A variety of interventions that were deemed effective based on clinical trials were not useful for treating patients hospitalized with pneumonia and were associated with adverse events, according to a study published in JAMA Internal Medicine.
“In recent years, data from randomized clinical trials (RCTs) have emerged demonstrating improved patient and health-system outcomes in community-acquired pneumonia for several interventions,” Melanie Lloyd, MPhtySt, of the department of physiotherapy, Western Health, at the University of Melbourne in Australia, and colleagues wrote. “However, we observe a wide gap between evidence and actual clinical practice in which many of these interventions are poorly implemented or have not been incorporated into guidelines despite high-level supportive evidence (eg, corticosteroids). A reluctance to do so may reflect challenges in applying findings of RCT data to real-world settings because of concerns regarding the representativeness, generalizability, and external validity of existing clinical trial data.”
To evaluate the effectiveness of evidence-supported treatments when implemented under routine health care conditions, researchers conducted a double-blind, stepped-wedge, cluster-RCT at two tertiary hospitals between August 2016 and October 2017.
A total of 816 patients (mean age, 76 years) with community-acquired pneumonia were assigned to either the intervention group or the control group.
The intervention consisted of 50 mg of prednisolone acetate or equivalent for 7 days, a switch from parenteral to oral antibiotics, sitting out of bed for more than 20 minutes on the day of admission with daily progressive mobilization, routine screening for malnutrition and targeted nutritional therapy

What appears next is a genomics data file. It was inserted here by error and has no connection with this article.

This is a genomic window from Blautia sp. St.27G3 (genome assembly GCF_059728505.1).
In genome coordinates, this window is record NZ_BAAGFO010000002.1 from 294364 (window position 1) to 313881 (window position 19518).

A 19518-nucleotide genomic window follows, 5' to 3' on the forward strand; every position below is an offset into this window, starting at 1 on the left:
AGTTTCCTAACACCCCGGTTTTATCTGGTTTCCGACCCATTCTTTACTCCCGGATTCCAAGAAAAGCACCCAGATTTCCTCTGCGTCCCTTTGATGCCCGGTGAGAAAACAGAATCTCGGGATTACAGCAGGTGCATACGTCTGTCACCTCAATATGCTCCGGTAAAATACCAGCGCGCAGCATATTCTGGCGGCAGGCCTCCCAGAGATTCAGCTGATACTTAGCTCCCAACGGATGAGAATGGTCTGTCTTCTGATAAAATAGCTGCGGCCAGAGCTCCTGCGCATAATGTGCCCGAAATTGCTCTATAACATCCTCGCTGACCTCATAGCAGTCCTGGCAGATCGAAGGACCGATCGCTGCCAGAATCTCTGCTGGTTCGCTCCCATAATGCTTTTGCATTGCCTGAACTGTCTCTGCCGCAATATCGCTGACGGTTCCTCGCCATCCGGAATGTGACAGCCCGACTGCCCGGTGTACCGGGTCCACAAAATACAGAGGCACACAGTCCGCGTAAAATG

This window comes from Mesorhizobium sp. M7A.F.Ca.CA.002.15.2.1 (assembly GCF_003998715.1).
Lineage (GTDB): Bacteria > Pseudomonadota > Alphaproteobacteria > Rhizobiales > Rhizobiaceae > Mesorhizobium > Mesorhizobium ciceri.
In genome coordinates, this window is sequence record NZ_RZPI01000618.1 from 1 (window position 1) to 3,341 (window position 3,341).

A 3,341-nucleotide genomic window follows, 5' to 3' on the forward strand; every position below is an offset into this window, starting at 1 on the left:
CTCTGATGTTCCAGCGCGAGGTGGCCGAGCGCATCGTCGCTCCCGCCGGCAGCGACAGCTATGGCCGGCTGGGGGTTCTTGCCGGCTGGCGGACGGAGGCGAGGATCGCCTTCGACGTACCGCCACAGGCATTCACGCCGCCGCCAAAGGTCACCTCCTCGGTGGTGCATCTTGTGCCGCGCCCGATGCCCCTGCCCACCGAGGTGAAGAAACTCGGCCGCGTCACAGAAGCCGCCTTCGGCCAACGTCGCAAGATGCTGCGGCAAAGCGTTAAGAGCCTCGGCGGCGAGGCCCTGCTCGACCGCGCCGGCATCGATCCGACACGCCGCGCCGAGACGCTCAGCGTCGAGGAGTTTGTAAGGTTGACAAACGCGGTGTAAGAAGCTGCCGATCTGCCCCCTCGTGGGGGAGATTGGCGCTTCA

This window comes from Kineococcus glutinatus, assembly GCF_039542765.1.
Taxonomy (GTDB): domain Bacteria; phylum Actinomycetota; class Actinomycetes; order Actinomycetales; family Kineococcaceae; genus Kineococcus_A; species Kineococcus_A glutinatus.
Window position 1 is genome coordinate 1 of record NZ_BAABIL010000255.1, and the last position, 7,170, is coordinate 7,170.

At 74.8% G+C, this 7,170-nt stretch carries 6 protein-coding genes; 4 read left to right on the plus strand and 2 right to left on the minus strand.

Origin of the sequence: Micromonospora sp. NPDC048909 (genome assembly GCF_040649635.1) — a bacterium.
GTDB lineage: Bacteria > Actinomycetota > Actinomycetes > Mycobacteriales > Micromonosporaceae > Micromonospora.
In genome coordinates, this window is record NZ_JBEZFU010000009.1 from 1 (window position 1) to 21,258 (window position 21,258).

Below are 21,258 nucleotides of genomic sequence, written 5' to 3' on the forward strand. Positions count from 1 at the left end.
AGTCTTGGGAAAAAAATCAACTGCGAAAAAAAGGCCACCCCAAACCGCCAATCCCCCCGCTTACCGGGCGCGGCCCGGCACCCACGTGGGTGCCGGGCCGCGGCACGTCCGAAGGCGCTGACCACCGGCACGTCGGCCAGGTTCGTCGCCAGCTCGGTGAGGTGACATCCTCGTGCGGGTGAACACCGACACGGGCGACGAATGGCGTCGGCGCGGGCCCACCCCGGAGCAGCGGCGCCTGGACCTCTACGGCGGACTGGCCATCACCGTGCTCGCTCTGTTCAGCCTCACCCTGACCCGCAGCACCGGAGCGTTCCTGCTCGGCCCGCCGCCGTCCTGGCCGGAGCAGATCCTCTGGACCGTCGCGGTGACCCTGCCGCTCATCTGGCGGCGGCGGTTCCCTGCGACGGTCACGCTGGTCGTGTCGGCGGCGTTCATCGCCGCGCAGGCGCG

The primary outcome of the study was hospital length of stay (LOS). Secondary outcomes included mortality, readmission and intervention-associated adverse events (specifically, gastrointestinal bleeding and hyperglycemia).
A variety of interventions that were deemed effective based on clinical trials were not useful for treating patients hospitalized with pneumonia and were associated with adverse events.
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Researchers found that length of stay was similar between the two groups (LOS > 3 days for 30.8% in usual care vs. 34.6% in intervention; unadjusted geometric mean ratio = 0.95; 95% CI, 0.78-1.16).
Similarly, no significant differences were observed between usual care and intervention for mortality at 30 (10.4% vs. 11%) or 90 days (15.2% vs. 17.2%) or readmission.
As for adverse events, researchers found that 0.7% of the control group developed gastrointestinal bleeding compared with 2.2% of those receiving the intervention.
“This study underscores a groundswell of opinion arguing that interventions showing efficacy in RCTs should also undergo real-world evaluation prior to integration into clinical practice guidelines and pathways,” the researchers wrote. “Our novel implementation research design using a stepped-wedged RCT method provides a precedent and template for future evaluations that address this need. The risks and lack of effectiveness of the bundle of care demonstrated in this study strongly suggest that it is not useful as a means of improving the care of patients with community-acquired pneumonia.” – by Melissa J. Webb
Disclosures: Lloyd reports receiving personal fees from Australian Government Research Training Scheme and receiving grants from HCF Research Foundation. Please see the study for all other authors’ relevant financial disclosures.